Fruit Fly Analysis Automation.


In industry, manufacturing companies implement time and labor efficient automated solutions within their assembly productions. Combining mechanical and electrical components through a computerized user-interface, a job that previously required 20 tedious labor hours by 20 individuals is suddenly reduced to 4 monitoring hours by 2 individuals. In addition to the reduction in time and labor, margin of error and cost are effectively reduced. The benefits of a stand-alone automated assembly system are apparent, and can be applied to areas beyond industry, such as the research lab. In response to the time-consuming and labor-intensive fruit fly genetic research currently being conducted at the New England Medical Center, an automated system is being designed and prototyped by the Tufts Robotics Academy Team. The Team integrates talent from all fields necessary to design a successful system: mechanical engineers, electrical engineers, and an engineering psychologist. Each team member is responsible for designing and testing a subsystem of the entire automated end product.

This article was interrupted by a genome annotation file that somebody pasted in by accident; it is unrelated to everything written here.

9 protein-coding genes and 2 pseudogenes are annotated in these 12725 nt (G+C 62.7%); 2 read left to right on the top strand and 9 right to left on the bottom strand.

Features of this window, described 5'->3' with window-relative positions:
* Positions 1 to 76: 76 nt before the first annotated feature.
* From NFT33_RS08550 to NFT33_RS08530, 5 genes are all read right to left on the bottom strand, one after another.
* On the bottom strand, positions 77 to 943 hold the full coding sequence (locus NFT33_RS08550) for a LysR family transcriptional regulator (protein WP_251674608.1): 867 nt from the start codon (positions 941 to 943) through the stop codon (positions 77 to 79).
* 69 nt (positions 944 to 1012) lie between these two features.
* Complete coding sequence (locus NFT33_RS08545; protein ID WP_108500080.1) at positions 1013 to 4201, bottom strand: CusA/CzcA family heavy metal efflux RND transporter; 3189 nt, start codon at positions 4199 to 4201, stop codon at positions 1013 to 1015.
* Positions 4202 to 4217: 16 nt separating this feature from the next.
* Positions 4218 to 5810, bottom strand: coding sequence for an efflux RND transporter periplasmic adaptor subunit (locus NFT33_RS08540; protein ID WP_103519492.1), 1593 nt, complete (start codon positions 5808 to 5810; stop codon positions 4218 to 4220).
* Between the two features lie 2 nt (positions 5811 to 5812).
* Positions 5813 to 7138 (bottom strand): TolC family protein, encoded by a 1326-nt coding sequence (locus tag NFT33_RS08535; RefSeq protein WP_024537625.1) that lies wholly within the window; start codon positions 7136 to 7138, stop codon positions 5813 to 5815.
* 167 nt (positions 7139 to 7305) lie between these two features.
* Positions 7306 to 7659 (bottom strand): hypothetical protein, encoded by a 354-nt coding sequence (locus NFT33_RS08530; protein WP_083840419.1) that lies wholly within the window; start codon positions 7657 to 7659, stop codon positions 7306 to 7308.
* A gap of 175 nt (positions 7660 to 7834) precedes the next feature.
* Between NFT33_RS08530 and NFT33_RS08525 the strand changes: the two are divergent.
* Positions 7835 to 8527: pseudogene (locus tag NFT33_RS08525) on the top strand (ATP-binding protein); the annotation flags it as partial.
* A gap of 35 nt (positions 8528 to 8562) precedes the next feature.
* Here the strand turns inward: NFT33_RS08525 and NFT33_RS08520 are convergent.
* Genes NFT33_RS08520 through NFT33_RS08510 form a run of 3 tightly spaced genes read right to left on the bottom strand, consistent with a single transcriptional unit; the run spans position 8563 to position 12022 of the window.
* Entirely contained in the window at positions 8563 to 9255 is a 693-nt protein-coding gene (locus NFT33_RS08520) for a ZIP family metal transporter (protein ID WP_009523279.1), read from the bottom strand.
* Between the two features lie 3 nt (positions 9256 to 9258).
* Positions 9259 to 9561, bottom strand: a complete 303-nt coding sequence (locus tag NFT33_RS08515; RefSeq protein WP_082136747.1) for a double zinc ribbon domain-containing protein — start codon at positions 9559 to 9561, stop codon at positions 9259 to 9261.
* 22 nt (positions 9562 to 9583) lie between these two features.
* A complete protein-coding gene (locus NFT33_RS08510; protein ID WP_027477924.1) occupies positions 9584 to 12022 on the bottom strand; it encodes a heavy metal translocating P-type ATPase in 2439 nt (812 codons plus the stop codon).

The Goal.

The goal of this project is to design and develop a robotic system to efficiently quantify the amount of food consumed by Drosophila larvae. The system shall consist of two subsystems: (1) feeding, cleaning, and separation of specimen, and (2) collecting and analyzing data.

A computerized mechanical apparatus will be prototyped and fabricated to accommodate the needs of this specific genetic research project; however, the system will be versatile enough to efficiently assist future research projects involving the analysis of Drosophila larvae. Upon the manual insertion of fruit fly eggs, a robotic mechanism will allow the eggs to grow to the third larval stage, feed the larvae with specialized medium, rinse the larvae, and finally capture high-resolution images for data analysis.